Think Africa Press recently published a very thorough, balanced and well-written analysis of the Kony2012 furore and what it means for humanitarian organisations and their future campaigns – read it in full here. There was one section that really got my attention,
Kony2012 was unrivalled in its spread as a viral campaign and, in the UK, donations to international aid NGOs have been rising. But at the same time, these same strategies are possibly undermining the cultivation of more concerted, long-term commitments. (Kony2012 itself did not even sustain interest long enough to mobilise action for its Cover the Night campaign the next month.)
While I broadly embrace the sentiment that, long-term, the ‘success’ of the campaign will be seen in an entirely different light I think that this point of view misses a very important part of the video’s audience – Ugandans.
The website UgandaSpeaks.com was set up in the aftermath of Invisible Children’s campaign. As the Think Africa Press article points out, the film had very little Ugandan input, focusing much more on the IC director, Jason Russell. For obvious reasons, many Ugandans were incensed by having their narrative, their issue, taken off their hands and presented to the world as a problem that revolves around the actions of North Americans. The founders of UgandaSpeaks wanted to combat that.
I caught up with Javie Ssozi, one of the co-founders of the site, to get some more information on the project.
UgandaSpeaks was prompted by the KONY2012 phenomenon, a topic which has garnered an unbelievable amount of attention as well as a huge backlash from the development blogosphere and Ugandan journalists and activists. What do you think UgandaSpeaks can add to this discussion?
What UgandaSpeaks adds to the topic is not only valid arguments about the subject but also voices of Ugandans who have more experience in the legacy of the war in the North.
There seem to be quite a lot of people involved in founding the site: who are they and how did you all come together?
The people who are involved in UgandaSpeaks are:
All of these people have had experience covering news stories or doing social work in Northern Uganda where Joseph Kony and the LRA committed terrible atrocities.
Who is running things, day to day?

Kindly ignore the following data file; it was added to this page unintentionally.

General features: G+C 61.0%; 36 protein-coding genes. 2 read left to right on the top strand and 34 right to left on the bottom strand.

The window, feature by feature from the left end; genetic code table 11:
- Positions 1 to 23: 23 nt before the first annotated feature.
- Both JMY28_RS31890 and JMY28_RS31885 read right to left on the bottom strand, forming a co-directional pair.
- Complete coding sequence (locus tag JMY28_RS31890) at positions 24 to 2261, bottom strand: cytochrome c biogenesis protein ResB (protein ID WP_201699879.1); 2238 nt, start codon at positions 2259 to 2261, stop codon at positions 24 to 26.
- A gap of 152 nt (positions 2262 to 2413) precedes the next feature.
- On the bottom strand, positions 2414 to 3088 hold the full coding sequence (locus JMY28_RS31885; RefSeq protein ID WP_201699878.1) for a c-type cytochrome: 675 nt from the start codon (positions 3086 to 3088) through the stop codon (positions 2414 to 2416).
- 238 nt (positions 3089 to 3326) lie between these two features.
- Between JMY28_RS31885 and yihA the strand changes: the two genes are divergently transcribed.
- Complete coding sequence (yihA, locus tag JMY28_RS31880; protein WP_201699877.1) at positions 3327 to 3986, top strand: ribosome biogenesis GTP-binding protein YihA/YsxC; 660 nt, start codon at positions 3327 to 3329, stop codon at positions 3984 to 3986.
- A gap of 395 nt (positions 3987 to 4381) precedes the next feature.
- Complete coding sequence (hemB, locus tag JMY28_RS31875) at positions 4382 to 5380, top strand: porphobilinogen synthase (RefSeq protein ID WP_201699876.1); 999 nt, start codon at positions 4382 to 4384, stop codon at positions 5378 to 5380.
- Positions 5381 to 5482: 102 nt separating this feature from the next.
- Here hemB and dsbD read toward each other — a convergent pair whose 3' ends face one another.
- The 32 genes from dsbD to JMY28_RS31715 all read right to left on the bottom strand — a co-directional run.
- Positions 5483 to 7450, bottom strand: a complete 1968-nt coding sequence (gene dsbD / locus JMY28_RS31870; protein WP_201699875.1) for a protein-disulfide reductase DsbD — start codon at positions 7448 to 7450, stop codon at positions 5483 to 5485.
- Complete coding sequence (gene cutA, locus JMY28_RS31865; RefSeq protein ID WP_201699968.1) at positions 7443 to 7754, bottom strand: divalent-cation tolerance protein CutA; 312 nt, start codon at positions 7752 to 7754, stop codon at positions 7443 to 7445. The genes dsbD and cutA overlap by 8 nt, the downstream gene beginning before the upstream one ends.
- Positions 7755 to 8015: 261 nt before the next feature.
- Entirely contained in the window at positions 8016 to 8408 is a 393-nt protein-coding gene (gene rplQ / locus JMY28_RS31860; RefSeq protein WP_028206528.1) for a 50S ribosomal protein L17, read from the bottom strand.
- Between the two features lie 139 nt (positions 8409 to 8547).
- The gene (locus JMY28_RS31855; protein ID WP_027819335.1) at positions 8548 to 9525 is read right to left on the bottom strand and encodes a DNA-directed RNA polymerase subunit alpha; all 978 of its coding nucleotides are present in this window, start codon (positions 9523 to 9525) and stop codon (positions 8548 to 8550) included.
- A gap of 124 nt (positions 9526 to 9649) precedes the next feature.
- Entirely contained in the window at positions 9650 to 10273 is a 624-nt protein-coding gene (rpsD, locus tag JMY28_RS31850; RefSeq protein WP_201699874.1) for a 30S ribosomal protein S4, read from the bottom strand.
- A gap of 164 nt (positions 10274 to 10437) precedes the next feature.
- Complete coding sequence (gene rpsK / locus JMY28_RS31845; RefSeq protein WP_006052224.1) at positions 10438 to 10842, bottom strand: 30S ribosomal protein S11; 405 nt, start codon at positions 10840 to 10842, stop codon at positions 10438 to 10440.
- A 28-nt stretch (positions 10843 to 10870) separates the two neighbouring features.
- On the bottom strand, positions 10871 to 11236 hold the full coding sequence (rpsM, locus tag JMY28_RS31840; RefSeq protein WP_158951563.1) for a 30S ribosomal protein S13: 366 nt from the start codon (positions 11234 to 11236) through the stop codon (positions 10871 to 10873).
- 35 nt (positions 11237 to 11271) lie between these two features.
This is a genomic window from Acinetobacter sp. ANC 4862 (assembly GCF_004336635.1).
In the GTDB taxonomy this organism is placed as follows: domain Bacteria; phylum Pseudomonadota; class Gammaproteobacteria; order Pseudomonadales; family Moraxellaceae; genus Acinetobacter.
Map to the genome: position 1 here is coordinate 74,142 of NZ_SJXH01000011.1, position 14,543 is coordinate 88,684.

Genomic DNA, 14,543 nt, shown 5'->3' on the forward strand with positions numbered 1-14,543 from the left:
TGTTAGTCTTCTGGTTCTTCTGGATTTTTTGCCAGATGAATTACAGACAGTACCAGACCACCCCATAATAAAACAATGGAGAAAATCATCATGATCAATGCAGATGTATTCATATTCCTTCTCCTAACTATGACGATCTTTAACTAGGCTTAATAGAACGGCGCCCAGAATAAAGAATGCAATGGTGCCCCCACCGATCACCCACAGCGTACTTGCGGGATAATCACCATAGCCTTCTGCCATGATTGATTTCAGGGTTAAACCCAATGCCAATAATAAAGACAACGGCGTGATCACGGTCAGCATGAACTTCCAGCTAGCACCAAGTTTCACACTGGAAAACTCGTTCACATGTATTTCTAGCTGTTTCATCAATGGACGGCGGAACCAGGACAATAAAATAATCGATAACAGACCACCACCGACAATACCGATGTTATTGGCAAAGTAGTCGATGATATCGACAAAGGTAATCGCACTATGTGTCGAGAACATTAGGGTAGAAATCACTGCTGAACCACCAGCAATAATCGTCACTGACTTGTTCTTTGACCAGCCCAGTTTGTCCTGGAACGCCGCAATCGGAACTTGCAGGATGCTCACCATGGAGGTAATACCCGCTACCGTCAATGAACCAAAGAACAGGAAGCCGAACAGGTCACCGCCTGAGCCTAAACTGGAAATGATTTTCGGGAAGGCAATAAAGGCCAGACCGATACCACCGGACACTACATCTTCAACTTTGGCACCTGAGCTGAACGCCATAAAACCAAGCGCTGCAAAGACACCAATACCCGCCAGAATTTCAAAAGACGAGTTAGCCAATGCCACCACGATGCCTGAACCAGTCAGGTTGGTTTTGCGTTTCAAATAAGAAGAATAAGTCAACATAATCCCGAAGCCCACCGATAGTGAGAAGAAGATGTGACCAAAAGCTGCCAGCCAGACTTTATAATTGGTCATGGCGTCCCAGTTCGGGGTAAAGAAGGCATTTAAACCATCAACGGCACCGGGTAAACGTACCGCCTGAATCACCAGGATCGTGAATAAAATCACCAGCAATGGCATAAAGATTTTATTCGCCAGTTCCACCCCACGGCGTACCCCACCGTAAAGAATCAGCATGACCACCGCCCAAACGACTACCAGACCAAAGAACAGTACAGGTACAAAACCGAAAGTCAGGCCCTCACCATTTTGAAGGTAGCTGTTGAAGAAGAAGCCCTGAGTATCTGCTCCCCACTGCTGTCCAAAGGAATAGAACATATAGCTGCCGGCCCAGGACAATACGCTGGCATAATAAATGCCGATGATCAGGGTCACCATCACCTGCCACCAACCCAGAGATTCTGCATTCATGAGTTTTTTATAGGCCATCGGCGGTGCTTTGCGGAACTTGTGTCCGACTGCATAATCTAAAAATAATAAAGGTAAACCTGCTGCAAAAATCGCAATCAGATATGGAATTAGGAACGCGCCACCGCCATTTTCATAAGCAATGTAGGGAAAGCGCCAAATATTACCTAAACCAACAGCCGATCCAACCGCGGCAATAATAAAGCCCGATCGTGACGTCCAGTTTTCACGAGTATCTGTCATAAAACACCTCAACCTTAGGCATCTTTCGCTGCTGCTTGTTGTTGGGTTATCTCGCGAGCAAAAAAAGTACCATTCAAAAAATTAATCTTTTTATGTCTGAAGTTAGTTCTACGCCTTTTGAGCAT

We all work as a team even though myself (Javie) does most of the work related to the website.
How many submissions have you had so far? Are Ugandans excited about this initiative?
Yes, many Ugandan journalists, storytellers and social workers have strong interest in the initiative. In fact, many young people who have just started their careers in storytelling and journalism have asked to join the UgandaSpeaks team. Many other Ugandans have shown support through retweeting and sharing our stories on Facebook and other social networks.
A lot of the people behind UgandaSpeaks a fairly well known journalists and activists – who will be overseeing the film production aspect of your project?
Javie Ssozi and Maureen Agena oversaw the production of the film.
Recently, there has been something of a backlash (see here) against the rhetoric of ‘telling positive stories about Africa’ – does a project like UgandaSpeaks go beyond a marketing/advertising push? How?
Actually the approach that UgandaSpeaks takes is more personal story driven. Our narrative takes shape from the experience of the teller. For example we do want to tell positive stories about Africa but also we realize that people have challenges. So, we allow for people to show both sides of their stories.
Is your aim to place Ugandan authored stories about Kony in the international press or the national press?
I think we have already done this. But our aim is to share the stories of the people who have first hand information about what happened in Northern Uganda. Eventually we shall cover stories about all sorts of people and things around Uganda depending on our budget.
Who is your audience and why are they your audience?
Our Audience on the KONY2012 topic is mainly people from the west because they know so little about Uganda. We just want to educate them and perhaps in doing so we shall recapture the narrative that KONY2012 video puts across.
Have you had any approaches by Ugandan political figures? If not, do you think they staying away from this topic because of pressures from international aid/development organisations?
Eventually the Prime Minister of Uganda (Amama Mbabazi) did two YouTube videos on the topic. I think our government officials are not technically agile as we (UgandaSpeaks/ independent netizens) are but also I think they have to follow some kind of procedure.
How do you feel about aid/development? Does it have it’s place or is it time to replace it with large-scale trade initiatives?
Aid is good because in one way or another it ends up helping someone somewhere. However, aid is NOT sustainable. Promoting entrepreneurship and trade would be a more sustainable way of supporting people in the developing countries.
Is there a middle ground in the aid vs trade debate?
Since (most of) the aid is always ending up in the hands of people who will either miss use it or embezzle it, I think trade would be the way to go. And there are already a number of initiatives promoting trade between Uganda and the rest of the world. I believe more of these initiative would bring the ultimate change we need – and perhaps one day we shall be like China! This country has the potential to supply 3% or even more than that of the world’s food.